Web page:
Free Study Guide for A Man For All Seasons by Robert Bolt

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Integrity is the major theme of A Man for All Seasons. Sir Thomas More is tested to the extreme as he remains true to his conscience. In the end, he is beheaded because he remains true to his conscience.

A man cannot serve two masters
At some point, he will likely need to decide between the two. After that time, he will only serve one master. Sir Thomas tried to serve two masters, his King and his God. Sir Thomas truly loved his King. In earlier years they had been good friends. More had helped Henry to write in support of the Catholic Church. In those days Henry still considered himself a Catholic. Sir Thomas never felt like a traitor. He loved England and declined an invitation to a better life in Spain because of his love for his King and his Country. Sir Thomas also loved his God, and his Church. And, he deeply valued his own conscience.

Every man has his price
Thomas Cromwell operates on that assumption. As he figures it, a man's price is sometimes only avoiding unpleasantness and pain. Whatever that price is, Cromwell can find it and pay it to get what he needs or his King needs.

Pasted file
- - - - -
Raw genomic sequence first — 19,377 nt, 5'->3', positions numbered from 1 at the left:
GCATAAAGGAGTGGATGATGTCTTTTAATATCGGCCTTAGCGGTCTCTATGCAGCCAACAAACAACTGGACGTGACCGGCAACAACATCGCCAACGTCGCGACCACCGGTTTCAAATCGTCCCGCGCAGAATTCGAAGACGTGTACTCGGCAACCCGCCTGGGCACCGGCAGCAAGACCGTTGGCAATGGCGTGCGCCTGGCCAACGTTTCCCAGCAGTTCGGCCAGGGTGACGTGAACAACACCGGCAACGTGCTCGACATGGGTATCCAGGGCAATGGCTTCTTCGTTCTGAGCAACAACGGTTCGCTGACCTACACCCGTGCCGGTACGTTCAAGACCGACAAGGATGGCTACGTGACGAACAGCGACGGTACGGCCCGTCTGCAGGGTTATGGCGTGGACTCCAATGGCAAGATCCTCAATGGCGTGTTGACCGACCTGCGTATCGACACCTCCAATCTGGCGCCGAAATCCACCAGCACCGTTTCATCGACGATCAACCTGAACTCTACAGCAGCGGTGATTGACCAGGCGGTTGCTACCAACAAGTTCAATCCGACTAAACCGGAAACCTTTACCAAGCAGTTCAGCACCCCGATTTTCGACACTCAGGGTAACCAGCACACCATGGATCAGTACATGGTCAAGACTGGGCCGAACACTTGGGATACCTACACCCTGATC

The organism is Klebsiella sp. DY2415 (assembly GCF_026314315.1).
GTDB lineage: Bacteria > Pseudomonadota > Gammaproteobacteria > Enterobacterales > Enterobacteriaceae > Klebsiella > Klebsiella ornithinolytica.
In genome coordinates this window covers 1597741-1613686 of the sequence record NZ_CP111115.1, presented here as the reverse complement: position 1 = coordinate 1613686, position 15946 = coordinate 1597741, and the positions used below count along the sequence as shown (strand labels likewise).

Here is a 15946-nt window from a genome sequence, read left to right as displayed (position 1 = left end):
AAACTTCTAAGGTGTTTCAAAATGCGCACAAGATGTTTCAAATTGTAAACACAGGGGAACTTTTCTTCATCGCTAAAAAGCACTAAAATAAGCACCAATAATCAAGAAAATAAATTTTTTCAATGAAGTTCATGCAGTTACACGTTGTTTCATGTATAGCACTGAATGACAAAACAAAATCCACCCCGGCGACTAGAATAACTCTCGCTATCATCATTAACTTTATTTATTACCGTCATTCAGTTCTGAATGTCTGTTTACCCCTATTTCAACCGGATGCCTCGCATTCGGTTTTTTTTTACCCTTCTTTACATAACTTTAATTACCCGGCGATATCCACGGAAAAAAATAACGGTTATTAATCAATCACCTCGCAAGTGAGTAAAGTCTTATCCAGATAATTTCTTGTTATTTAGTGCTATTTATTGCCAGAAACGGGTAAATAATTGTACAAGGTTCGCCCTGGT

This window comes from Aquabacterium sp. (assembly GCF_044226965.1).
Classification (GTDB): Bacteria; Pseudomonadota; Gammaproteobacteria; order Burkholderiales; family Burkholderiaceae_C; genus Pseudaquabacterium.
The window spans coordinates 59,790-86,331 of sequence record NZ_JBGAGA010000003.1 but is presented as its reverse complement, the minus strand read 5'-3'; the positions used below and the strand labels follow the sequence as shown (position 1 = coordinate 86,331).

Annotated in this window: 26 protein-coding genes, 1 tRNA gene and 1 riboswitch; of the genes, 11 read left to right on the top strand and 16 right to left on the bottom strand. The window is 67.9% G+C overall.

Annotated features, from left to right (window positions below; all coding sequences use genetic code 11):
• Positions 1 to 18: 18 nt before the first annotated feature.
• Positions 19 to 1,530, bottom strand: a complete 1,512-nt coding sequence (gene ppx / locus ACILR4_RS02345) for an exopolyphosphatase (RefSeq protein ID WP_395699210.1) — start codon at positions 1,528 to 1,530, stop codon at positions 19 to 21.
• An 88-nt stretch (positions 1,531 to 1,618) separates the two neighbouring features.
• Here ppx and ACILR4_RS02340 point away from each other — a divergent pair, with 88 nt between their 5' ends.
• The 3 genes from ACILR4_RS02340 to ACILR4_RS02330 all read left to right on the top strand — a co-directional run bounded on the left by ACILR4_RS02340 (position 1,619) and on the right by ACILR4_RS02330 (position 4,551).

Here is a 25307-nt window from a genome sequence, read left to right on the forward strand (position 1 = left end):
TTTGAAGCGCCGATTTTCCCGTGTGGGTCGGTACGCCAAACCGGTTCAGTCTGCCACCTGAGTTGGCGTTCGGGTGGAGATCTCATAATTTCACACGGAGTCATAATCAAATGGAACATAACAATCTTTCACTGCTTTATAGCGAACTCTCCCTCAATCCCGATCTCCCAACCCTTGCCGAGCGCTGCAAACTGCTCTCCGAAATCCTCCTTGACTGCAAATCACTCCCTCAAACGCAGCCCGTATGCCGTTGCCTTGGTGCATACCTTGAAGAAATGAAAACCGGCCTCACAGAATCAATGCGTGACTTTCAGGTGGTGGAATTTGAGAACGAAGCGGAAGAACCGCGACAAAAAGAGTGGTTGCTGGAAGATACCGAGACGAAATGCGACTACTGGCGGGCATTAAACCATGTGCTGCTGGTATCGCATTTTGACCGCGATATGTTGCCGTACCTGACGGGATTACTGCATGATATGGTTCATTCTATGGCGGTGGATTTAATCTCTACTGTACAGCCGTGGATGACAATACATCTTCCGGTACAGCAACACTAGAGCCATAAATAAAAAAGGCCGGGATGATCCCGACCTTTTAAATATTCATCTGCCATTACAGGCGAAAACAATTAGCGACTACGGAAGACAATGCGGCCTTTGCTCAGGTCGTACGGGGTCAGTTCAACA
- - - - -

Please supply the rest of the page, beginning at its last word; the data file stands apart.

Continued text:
The integrity of oneself should be one's major goal. Without it, life is really not worth living. Death is unpleasant, but losing that part of oneself that guides our actions on the path that we deem to be correct would be unbearable.


1) “You, your pupils, your friends, God. Not a bad public, that.” - More, pg. 9

Sir Thomas was listing for Richard Rich those who would admire him if he chose to be a good teacher. More was trying to show Rich that there are other valuable things to strive to obtain besides riches and high position.

2) “My master Thomas More would give anything to anyone. Some say that's good and some say that's bad, but I say he can't help itand that's bad...because some day someone's going to ask him for something that he wants to keep; and he'll be out of practice.” Steward, pg. 17

This foreshadows Sir Thomas losing his head. The steward does not understand that More would rather lose his head than his sense of self, his conscience.

3) “I believe, when statesmen forsake their own private conscience for the sake of their public duties....they lead their country by a
short route to chaos.”
More, pg. 22

The message is that statesmen, like the rest of us, should be guided by their own private consciences, not by political expediency.

4) “I am a fool....What else but a fool to live in a Court, in a licentious mob-when I have friends with gardens.” Henry, pg. 51